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Explosive relationship

Geologist and science writer Nina Morgan discusses a hot topic

With explosive eruptions taking place in Hawaii and Guatemala, volcanoes are all in the news these days. Back in the 18th and early 19th centuries, the pioneering volcanologist, Sir William Hamilton [1730–1803] was in the news too—but for all the wrong reasons.


William Hamilton eruption volcano wellcome trust

Image above: Coloured etching by Pietro Fabris, 1776, of lava emerging from Mount Vesuvius (Credit: Wellcome Collection, CC-BY)

Hamilton, son of Lord Archibald Hamilton, a lord commissioner of the Admiralty, and Lady Jane Hamilton, a mistress of the robes to the Princess of Wales, arrived in Naples as the British envoy to the Neapolitan royal court in 1764. Soon after his arrival, Vesuvius went into an eruptive phase, and Hamilton became hooked. By 1778 he was an 'addict', confessing in a letter to his nephew, Greville, "I am mad on the subject of volcanoes".

During the Vesuvius eruptions of 1767, 1779 and 1794, Hamilton made more than 65 ascents of the crater to observe and record the volcanic activity. He also studied Mount Etna on Sicily and shipped a large number of volcanic rock, ash and lava specimens to London. He was elected a Fellow of the Royal Society in 1766, and his observations and drawings of the volcanic activity were published in the Philosophical Transactions between 1767 and 1795, earning him the nicknames 'the modern Pliny' and the 'professor of earthquakes'. He was awarded the Copley medal by the Royal Society in 1770 for one of his papers on volcanology.

Picture book

After publishing a book of Observations on Vesuvius in 1772, which included five illustrative plates and a map, Hamilton went on to create a definitive guide to Vesuvius, a book he hoped "may perhaps render every other account of the late Eruption superfluous". The main text consisted of Hamilton's letters to the Royal Society, both in English and his own French translation. But it is the pictures rather than the words that proved to be the real highlight of the book. These included the 54 hand-coloured illustrations based on sketches made, in situ, by the Anglo-Neapolitan artist Pietro [Peter] Fabris, and individually coloured by local artists, under Hamilton's personal supervision.

This great work was published in 1776 under the title Campi phlegraei: Observations on the Volcanoes of the Two Sicilies. The book's title refers to the area around Naples known as 'flaming fields'. Complete copies of the book are rare today, because the gouache-coloured plates proved so popular that they were often torn out and displayed as souvenirs in their own right.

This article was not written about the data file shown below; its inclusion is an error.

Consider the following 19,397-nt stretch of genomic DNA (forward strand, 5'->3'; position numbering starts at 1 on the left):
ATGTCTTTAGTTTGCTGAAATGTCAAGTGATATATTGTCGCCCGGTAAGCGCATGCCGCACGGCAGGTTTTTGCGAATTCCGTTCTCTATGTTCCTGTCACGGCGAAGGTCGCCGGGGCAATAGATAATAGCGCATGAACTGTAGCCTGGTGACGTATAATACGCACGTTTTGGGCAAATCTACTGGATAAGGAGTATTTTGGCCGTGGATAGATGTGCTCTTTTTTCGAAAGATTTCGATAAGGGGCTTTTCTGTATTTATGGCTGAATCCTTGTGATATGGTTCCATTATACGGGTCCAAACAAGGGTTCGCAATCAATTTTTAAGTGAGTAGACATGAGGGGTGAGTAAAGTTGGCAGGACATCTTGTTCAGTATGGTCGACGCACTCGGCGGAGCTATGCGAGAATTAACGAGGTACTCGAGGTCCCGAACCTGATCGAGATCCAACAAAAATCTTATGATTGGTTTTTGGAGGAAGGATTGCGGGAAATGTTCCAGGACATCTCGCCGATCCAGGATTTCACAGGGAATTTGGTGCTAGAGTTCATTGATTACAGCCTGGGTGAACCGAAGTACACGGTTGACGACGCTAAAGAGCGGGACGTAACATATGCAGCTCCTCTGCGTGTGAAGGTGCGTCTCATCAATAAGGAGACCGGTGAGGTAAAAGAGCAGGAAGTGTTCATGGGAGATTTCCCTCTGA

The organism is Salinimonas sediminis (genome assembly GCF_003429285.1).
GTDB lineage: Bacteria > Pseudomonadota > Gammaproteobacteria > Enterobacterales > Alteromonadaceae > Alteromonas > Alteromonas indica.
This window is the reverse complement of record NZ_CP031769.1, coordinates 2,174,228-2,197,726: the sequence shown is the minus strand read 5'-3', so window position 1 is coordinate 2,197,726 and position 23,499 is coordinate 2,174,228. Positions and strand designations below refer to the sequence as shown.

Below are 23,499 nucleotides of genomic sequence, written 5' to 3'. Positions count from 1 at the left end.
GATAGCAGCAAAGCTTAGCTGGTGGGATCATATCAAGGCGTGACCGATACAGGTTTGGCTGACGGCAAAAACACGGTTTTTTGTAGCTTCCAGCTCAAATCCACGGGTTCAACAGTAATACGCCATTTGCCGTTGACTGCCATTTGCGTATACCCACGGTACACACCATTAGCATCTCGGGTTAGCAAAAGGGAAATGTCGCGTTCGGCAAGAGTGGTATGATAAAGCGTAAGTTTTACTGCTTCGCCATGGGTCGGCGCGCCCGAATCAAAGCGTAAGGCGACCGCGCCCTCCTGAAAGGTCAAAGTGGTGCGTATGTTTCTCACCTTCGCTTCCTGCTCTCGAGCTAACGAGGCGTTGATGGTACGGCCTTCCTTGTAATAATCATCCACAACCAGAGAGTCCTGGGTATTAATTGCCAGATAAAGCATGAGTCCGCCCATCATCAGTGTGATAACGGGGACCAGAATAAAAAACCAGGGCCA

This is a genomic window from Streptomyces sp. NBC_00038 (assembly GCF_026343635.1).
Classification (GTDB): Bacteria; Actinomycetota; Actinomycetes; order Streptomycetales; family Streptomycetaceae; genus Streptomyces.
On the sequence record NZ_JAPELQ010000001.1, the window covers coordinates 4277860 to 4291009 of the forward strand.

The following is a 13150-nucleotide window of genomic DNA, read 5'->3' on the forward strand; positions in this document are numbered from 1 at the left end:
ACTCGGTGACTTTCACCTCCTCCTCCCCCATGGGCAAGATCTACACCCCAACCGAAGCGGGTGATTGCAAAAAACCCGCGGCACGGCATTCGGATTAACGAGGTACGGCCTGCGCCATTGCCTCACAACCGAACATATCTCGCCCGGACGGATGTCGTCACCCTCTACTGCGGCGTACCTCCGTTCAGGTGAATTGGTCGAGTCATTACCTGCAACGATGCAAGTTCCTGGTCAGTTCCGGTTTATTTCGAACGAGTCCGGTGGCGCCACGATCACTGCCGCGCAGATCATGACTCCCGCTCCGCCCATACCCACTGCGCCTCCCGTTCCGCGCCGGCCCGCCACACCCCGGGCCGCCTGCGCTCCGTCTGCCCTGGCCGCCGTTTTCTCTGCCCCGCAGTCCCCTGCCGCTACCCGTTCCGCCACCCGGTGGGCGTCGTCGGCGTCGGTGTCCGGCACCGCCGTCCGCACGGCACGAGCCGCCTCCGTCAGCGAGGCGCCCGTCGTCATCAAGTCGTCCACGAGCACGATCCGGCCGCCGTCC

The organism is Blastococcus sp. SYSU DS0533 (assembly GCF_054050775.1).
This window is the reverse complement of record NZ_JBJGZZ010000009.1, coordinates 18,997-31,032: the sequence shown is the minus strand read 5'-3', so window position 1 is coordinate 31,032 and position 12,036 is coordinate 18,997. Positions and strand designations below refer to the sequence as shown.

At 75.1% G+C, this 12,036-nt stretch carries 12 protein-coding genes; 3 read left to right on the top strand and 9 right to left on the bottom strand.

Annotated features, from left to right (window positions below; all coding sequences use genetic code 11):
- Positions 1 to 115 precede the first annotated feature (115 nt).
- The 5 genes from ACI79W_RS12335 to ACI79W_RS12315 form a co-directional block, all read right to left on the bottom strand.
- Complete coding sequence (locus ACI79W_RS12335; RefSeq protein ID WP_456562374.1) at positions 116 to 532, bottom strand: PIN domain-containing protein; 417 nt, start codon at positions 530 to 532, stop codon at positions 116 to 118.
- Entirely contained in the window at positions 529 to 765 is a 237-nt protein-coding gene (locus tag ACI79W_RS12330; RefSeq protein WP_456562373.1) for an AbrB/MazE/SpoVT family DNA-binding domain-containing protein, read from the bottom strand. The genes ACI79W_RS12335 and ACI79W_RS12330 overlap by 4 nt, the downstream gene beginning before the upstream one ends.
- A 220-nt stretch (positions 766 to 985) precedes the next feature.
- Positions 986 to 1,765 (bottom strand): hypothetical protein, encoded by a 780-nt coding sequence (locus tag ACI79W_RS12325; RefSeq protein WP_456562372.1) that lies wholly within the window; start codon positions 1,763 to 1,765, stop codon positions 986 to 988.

Popular imagination

In spite of his pioneering studies on volcanism, Hamilton is probably best known in popular imagination as the cuckolded husband of Emma, the mistress of the married naval hero, Captain Horatio Nelson [1758–1805]. After Hamilton's first wife, Catherine, whom he described as 'an amiable and true friend' died in 1782 in Naples, Hamilton, in his grief, requested leave to return to London for a time. There he met Emma Lyon, then mistress of Hamilton's nephew, Greville. Hamilton was smitten, and Greville, wanting to replace Emma with a wealthy wife, encouraged the attraction. One thing led to another and Hamilton and Emma were married in London 1791. Emma's notorious loose morals created havoc with Hamilton's reputation, and her first encounters with Nelson in 1793 marked the end of Hamilton's diplomatic career. By 1800 Emma was already pregnant with Nelson's child, and both Nelson and the Hamiltons returned to London. There Nelson abandoned his wife and went to live in a ménage a trois with the couple in a rented house in Piccadilly. The resulting scandal hit the headlines and the trio were ostracized by the court and polite society. Hamilton died in London in 1803, with Emma and Nelson at his side.

How Hamilton really felt about the loss of his diplomatic career and the scandalous publicity that ensued is hard to assess. But when it came to volcanoes, he was clearly keen to put himself into the picture. In a number of Fabris's illustrations for Campi phlegraei Hamilton appears prominently, dressed in a red coat.

Sources for this vignette include the DNB entries for Sir William Hamilton by Geoffrey V. Morson and for Lady Emma Hamilton by Tom Pocock; Aesthetic geology—Sir William Hamilton’s ‘Campi Phlegraei’, which appeared on Dr Ralph Harrington's Volcanism Blog, posted on 14 June 2008 at; and the Glasgow University Library Special Collections Department Book of the Month for October 2007, available at

Nina Morgan is a geologist and science writer based near Oxford. Her latest book, The Geology of Oxford Gravestones, is available via